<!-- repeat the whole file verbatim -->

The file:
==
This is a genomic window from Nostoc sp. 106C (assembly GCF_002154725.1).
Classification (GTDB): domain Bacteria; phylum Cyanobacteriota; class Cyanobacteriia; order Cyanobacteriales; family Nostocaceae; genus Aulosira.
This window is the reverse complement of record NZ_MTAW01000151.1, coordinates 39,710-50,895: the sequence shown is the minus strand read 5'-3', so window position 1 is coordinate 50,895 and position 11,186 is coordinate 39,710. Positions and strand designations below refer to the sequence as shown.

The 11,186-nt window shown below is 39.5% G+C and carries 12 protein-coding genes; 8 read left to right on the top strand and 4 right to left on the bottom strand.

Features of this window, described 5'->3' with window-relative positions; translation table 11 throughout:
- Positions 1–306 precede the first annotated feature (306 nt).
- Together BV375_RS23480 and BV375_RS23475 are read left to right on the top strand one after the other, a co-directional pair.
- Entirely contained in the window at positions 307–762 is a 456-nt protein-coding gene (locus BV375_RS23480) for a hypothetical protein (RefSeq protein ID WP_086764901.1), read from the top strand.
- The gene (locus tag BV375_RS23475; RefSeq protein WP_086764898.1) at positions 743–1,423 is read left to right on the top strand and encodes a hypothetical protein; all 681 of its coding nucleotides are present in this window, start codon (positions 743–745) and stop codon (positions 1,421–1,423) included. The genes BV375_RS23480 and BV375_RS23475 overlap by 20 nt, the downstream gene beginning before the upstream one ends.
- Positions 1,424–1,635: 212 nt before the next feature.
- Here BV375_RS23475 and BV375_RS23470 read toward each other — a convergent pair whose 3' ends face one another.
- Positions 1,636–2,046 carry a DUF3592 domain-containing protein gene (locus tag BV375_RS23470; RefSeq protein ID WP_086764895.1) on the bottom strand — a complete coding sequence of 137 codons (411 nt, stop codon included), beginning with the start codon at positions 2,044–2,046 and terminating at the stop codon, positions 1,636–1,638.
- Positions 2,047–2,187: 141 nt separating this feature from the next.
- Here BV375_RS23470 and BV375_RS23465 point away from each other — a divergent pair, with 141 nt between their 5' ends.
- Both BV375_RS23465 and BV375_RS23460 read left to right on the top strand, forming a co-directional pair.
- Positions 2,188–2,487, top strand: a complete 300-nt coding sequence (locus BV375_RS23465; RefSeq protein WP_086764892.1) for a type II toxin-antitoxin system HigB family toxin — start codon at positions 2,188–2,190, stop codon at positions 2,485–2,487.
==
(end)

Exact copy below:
This is a genomic window from Nostoc sp. 106C (assembly GCF_002154725.1).
Classification (GTDB): domain Bacteria; phylum Cyanobacteriota; class Cyanobacteriia; order Cyanobacteriales; family Nostocaceae; genus Aulosira.
This window is the reverse complement of record NZ_MTAW01000151.1, coordinates 39,710-50,895: the sequence shown is the minus strand read 5'-3', so window position 1 is coordinate 50,895 and position 11,186 is coordinate 39,710. Positions and strand designations below refer to the sequence as shown.

The 11,186-nt window shown below is 39.5% G+C and carries 12 protein-coding genes; 8 read left to right on the top strand and 4 right to left on the bottom strand.

Features of this window, described 5'->3' with window-relative positions; translation table 11 throughout:
- Positions 1–306 precede the first annotated feature (306 nt).
- Together BV375_RS23480 and BV375_RS23475 are read left to right on the top strand one after the other, a co-directional pair.
- Entirely contained in the window at positions 307–762 is a 456-nt protein-coding gene (locus BV375_RS23480) for a hypothetical protein (RefSeq protein ID WP_086764901.1), read from the top strand.
- The gene (locus tag BV375_RS23475; RefSeq protein WP_086764898.1) at positions 743–1,423 is read left to right on the top strand and encodes a hypothetical protein; all 681 of its coding nucleotides are present in this window, start codon (positions 743–745) and stop codon (positions 1,421–1,423) included. The genes BV375_RS23480 and BV375_RS23475 overlap by 20 nt, the downstream gene beginning before the upstream one ends.
- Positions 1,424–1,635: 212 nt before the next feature.
- Here BV375_RS23475 and BV375_RS23470 read toward each other — a convergent pair whose 3' ends face one another.
- Positions 1,636–2,046 carry a DUF3592 domain-containing protein gene (locus tag BV375_RS23470; RefSeq protein ID WP_086764895.1) on the bottom strand — a complete coding sequence of 137 codons (411 nt, stop codon included), beginning with the start codon at positions 2,044–2,046 and terminating at the stop codon, positions 1,636–1,638.
- Positions 2,047–2,187: 141 nt separating this feature from the next.
- Here BV375_RS23470 and BV375_RS23465 point away from each other — a divergent pair, with 141 nt between their 5' ends.
- Both BV375_RS23465 and BV375_RS23460 read left to right on the top strand, forming a co-directional pair.
- Positions 2,188–2,487, top strand: a complete 300-nt coding sequence (locus BV375_RS23465; RefSeq protein WP_086764892.1) for a type II toxin-antitoxin system HigB family toxin — start codon at positions 2,188–2,190, stop codon at positions 2,485–2,487.